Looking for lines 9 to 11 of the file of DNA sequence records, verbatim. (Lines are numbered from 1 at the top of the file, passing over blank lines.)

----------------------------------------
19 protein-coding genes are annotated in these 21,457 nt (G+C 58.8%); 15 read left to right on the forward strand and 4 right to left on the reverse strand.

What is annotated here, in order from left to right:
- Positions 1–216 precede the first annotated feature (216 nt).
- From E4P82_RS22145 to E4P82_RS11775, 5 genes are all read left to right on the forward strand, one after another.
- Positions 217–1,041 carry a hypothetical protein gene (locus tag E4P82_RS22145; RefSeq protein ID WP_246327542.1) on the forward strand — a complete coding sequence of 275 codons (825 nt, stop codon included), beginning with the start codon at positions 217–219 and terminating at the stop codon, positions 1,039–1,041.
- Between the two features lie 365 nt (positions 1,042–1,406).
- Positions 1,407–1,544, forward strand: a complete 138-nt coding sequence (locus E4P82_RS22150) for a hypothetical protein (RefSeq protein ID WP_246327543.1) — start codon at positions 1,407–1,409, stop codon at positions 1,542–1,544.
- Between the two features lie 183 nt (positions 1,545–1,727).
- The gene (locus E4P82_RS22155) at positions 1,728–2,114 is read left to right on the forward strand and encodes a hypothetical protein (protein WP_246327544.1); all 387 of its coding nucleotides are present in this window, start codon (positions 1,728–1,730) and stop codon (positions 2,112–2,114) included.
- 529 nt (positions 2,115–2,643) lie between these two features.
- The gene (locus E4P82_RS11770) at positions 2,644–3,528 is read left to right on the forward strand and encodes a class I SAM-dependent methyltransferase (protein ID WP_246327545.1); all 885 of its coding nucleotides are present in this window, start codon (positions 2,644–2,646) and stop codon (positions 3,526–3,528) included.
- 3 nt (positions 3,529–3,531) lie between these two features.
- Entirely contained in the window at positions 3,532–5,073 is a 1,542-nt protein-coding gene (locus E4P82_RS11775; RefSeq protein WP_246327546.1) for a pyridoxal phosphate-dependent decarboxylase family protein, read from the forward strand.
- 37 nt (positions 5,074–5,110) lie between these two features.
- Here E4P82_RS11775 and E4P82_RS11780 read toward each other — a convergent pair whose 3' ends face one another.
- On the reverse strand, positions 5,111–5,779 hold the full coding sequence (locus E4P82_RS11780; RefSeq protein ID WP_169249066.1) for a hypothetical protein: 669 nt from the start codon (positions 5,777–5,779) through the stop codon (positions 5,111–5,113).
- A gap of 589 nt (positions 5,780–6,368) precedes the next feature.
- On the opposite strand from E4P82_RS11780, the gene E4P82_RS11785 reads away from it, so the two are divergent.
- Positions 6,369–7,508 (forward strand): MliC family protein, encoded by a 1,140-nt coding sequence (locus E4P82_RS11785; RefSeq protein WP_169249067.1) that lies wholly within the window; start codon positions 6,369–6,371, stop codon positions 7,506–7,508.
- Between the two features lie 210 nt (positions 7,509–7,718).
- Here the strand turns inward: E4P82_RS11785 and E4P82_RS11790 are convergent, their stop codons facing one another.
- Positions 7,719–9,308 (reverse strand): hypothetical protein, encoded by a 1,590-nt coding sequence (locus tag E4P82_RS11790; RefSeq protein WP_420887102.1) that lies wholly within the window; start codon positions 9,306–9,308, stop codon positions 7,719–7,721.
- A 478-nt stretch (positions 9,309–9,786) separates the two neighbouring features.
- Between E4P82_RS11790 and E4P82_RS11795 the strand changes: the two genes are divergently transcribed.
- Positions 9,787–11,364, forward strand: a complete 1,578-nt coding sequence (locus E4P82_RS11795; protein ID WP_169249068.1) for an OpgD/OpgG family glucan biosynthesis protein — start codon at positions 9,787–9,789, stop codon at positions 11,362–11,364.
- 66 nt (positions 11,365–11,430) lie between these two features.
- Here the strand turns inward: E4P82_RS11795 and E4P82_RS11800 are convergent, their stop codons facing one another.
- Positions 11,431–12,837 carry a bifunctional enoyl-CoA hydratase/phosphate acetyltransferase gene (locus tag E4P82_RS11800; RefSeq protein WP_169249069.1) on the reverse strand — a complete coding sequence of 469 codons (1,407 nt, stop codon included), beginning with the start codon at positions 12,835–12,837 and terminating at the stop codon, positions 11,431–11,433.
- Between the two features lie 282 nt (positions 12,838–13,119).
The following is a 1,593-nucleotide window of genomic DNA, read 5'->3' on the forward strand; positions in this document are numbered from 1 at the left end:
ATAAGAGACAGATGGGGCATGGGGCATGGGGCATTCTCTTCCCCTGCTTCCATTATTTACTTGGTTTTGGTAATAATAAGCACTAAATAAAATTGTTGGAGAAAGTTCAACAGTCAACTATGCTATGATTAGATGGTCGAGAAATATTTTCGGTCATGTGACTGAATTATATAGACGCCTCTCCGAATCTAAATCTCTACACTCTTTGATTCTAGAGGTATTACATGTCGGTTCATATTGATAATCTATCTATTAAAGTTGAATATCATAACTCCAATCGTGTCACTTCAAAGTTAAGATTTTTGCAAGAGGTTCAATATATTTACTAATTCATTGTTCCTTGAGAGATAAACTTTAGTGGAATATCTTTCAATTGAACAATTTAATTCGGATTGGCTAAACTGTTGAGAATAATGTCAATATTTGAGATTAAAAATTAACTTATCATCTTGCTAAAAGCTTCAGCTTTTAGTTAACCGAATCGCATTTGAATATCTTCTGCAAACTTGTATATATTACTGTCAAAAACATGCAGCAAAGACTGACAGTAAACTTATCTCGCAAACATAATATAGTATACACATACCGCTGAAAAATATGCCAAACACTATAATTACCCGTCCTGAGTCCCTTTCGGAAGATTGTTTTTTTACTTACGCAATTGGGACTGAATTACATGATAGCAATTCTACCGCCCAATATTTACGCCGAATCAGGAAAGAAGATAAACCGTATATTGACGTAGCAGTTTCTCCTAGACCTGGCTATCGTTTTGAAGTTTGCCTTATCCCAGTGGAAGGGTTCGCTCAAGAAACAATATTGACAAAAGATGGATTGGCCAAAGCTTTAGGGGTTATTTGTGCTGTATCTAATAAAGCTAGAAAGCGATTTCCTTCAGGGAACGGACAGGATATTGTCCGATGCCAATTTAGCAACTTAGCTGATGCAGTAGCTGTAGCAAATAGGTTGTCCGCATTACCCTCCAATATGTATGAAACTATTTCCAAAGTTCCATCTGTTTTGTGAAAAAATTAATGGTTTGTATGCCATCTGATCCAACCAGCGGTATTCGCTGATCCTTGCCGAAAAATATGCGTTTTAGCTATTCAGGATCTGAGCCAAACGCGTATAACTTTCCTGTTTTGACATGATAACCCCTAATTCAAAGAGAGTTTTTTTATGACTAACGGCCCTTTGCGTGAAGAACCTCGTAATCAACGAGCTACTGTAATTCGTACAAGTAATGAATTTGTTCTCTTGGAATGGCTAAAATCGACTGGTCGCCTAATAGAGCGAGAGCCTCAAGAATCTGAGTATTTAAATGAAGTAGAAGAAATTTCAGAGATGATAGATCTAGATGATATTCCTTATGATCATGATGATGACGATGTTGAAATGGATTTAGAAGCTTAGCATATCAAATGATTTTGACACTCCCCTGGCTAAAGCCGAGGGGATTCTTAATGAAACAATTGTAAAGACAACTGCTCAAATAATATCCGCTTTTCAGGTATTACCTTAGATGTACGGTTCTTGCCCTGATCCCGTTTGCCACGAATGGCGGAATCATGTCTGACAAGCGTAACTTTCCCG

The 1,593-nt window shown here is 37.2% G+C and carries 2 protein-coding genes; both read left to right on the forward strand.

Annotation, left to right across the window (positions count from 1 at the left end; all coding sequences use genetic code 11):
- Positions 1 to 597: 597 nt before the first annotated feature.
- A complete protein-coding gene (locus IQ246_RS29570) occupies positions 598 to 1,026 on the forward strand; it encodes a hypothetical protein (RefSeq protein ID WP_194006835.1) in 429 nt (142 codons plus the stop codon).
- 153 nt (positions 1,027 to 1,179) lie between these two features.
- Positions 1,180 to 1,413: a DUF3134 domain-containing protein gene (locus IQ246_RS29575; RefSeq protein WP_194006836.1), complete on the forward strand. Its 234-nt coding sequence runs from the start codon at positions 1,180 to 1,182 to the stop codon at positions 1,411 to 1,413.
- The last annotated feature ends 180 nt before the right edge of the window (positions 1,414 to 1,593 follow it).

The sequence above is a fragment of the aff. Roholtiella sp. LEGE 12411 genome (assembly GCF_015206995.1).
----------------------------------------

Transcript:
- The gene (locus E4P82_RS22155) at positions 1,728–2,114 is read left to right on the forward strand and encodes a hypothetical protein (protein WP_246327544.1); all 387 of its coding nucleotides are present in this window, start codon (positions 1,728–1,730) and stop codon (positions 2,112–2,114) included.
- 529 nt (positions 2,115–2,643) lie between these two features.
- The gene (locus E4P82_RS11770) at positions 2,644–3,528 is read left to right on the forward strand and encodes a class I SAM-dependent methyltransferase (protein ID WP_246327545.1); all 885 of its coding nucleotides are present in this window, start codon (positions 2,644–2,646) and stop codon (positions 3,526–3,528) included.